Historian Richard Trembath says while he had been commissioned during the Second World War, he was a high-profile figure during the Korean War.


“He came from a military family, in the sense that his father and his uncles and his brothers had fought in both the first and second World Wars. He’s the subject of a biography called ‘The Embarrassing Australian’, by Harry Gordon – later editor of the Brisbane Courier mail and a war correspondent in Korea – which pointed out that though Saunders was a much-feted and much-treated hero during Korea, and the newspapers and newsreels often featured him – he was very photogenic, very media-savvy himself – his private and civilian life saw the usual disasters that could happen to Indigenous Australians in the 50s, ranging from not being served drinks in the pub to not getting employment and things like that. A fascinating character.”


As in other conflicts, the Australians and other UN forces often had a difficult time identifying and isolating the enemy.


On one occasion, South Korean veteran Kim Yu Seon was serving as a military policeman in North Korea’s Hwanghae province.


He says at sunset one day in September, he was with the police commander and saw a number of civilians fleeing south being shelled.


[Kim then translator] “It’s September, the sun is about to set,” [Kim then translator] “they were in a car and they saw an Australian airplane.” [Kim then translator] “Oh, and the Australian plane came and they shelled!” [Kim then translator] “So many people came down to South Korea so,” [Kim then translator] “The Australian plane did not know where they were so they just shelled everywhere.”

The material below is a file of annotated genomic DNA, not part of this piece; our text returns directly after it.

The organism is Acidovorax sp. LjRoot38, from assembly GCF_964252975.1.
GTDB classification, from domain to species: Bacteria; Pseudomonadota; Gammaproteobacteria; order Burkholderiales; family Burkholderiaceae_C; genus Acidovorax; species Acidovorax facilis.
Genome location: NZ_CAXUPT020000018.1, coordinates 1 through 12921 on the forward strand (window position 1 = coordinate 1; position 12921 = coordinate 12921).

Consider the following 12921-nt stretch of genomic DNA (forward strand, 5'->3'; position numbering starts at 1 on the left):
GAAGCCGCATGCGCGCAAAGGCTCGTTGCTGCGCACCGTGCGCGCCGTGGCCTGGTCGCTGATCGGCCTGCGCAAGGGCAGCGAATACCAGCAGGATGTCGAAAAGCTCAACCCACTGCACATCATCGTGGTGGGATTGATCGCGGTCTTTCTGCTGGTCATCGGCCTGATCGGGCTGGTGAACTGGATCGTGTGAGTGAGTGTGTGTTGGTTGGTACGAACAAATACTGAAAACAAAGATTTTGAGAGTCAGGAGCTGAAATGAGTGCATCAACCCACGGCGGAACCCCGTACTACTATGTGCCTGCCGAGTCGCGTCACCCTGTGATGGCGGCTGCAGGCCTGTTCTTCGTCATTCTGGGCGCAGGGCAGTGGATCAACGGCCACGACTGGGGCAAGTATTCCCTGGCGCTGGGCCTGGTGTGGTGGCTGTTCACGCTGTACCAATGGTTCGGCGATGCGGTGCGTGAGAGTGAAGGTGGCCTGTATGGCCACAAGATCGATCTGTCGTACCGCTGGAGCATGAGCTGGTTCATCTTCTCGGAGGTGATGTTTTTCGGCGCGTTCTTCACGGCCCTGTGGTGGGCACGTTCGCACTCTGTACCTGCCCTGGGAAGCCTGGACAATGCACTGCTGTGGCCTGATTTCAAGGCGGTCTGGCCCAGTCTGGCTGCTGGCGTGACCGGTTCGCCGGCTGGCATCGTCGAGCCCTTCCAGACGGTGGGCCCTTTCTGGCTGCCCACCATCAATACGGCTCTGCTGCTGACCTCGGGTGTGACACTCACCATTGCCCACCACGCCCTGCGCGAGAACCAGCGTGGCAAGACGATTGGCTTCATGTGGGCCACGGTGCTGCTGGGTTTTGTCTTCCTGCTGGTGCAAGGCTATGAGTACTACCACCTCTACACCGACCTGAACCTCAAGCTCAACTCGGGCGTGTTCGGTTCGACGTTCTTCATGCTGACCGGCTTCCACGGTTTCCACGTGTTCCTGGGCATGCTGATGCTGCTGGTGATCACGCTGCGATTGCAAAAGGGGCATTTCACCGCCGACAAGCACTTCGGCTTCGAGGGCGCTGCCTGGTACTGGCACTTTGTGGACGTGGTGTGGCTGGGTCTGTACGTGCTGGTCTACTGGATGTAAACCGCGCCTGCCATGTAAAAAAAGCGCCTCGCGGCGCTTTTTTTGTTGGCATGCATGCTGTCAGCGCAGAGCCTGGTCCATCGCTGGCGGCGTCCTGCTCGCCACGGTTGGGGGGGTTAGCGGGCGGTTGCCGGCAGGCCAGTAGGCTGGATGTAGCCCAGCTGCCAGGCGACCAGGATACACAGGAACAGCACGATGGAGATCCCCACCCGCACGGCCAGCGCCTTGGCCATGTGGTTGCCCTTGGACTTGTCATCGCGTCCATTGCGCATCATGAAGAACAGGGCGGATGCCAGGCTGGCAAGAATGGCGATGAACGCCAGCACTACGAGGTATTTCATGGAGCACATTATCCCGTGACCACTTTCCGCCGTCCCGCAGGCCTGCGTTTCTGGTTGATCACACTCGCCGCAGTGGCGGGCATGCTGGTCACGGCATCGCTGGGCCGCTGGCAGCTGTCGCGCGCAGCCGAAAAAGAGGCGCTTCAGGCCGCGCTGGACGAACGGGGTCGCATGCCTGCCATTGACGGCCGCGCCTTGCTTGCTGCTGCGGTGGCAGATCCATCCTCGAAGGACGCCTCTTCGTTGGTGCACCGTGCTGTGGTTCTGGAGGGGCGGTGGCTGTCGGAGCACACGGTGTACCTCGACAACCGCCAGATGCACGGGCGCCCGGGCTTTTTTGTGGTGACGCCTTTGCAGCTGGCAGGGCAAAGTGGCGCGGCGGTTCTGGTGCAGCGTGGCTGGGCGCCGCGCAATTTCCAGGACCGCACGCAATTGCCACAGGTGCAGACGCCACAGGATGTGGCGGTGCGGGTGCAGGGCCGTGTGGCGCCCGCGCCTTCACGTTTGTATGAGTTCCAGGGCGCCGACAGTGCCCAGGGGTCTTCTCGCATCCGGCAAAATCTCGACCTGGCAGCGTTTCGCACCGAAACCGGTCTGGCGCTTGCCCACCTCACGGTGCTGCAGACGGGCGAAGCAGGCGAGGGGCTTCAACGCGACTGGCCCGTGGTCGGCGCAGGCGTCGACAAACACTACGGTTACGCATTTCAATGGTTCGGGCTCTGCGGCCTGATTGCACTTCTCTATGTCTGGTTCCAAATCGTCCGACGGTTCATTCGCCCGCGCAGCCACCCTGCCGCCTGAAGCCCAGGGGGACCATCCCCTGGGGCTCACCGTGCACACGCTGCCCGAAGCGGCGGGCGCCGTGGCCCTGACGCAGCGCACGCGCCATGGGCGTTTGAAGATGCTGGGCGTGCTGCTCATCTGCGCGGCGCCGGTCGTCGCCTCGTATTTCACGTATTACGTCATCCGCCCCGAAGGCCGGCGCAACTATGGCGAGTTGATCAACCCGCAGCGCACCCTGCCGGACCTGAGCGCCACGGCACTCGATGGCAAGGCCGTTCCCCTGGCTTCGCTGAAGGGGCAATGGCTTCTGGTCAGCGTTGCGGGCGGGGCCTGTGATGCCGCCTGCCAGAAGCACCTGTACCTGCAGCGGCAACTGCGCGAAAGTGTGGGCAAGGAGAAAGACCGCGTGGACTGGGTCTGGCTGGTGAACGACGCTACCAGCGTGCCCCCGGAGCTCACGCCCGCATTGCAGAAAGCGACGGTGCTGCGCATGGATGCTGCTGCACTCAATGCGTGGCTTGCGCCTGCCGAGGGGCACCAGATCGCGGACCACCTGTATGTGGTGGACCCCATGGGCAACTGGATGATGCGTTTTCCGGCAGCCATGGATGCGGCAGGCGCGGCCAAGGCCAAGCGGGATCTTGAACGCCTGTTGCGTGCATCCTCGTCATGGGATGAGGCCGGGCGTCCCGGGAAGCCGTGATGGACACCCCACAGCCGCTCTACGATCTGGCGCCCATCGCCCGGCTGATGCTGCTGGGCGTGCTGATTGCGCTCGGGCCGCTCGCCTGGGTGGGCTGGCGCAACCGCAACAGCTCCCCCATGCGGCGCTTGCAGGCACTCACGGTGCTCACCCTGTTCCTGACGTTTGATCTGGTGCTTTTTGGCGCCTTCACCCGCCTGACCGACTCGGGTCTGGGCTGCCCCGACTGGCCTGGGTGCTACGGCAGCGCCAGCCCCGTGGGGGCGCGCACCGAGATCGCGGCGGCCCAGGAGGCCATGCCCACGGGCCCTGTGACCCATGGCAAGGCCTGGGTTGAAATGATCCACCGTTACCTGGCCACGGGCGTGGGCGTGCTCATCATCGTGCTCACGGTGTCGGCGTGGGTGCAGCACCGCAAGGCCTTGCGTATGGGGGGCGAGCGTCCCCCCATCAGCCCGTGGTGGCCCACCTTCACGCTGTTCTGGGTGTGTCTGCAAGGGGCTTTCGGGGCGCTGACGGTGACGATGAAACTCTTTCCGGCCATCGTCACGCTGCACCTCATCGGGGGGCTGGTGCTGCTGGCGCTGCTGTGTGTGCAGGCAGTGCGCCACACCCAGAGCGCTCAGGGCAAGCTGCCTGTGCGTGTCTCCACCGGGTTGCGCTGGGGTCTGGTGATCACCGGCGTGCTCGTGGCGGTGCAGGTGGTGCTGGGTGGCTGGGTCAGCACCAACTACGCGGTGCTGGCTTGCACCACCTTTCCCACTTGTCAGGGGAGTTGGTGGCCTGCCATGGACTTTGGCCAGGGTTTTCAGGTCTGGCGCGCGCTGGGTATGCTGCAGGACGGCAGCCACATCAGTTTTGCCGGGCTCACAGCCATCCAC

Milt Cottee says such incidents were not unusual.


He says UN pilots were often directed to attack groups of people because of fears there were North Korean soldiers among them who would leave the group at night and attack UN ground forces.


“There were many occasions when enemy soldiers would get mixed up with South Korean civilians and the North Korean soldiers would mix in with the South Korean civilians, (using them) as shields. We would be often vectored on to groups of people like that and it was a very difficult decision whether to shoot them up or not. And when you have American forward air controllers saying ‘Hey Aussies, those enemy troops mixed in with those refugees, I suppose you’d call them, they’re going to be out after our guys tonight so please do what you can’.”


For the troops on the ground, the going was intense.


Stanley Connolly served with the 3rd Battalion Royal Australian Regiment at the Battle of Kapyong.


He and other veterans have told their stories as part of a film archive of Australians at War, curated by the Department of Veterans’ Affairs.


“We charged and we began to get shot down. I remember my good friend Gene Tunny on my right falling in the advance and then my big mate Rod Grey on my left, went down shot through the chest and the bullets were cracking, cracking, you can, as they go past you can hear them cracking, you know, because they sort of break the sound barrier. It’s louder than the crack of the weapon firing them. And it seemed to me that there were so many bullets coming that it was like walking or running into a very stiff breeze.”


Maxwell Veale served in HMAS Murchison during the Han River operation.


“But this day we went in and they were waiting for us. And we hadn’t turned, we were going up towards the turn, and the lookout looked over, we were at action stations, and the lookout looked over and he said to the captain, ‘Sir those haystacks are moving.’ And the skipper, looking at them with binoculars, [saw that] they were moving, they had anti-tank guns behind them, they were tanks, moving. And they waited until we stopped when we had to turn and that’s when they hit us.”


However historian Richard Trembath says Australia’s most controversial Korean War figure was the war correspondent Wilfred Burchett.


“He wrote what I think is one of the most enduring pieces of Australian war journalism, at the end of the Second World War: he was one of the first Westerners to look at the consequences of Hiroshima, and that was within a few days of the Japanese surrender – that was an amazing trip, he had a lot of guts [courage].”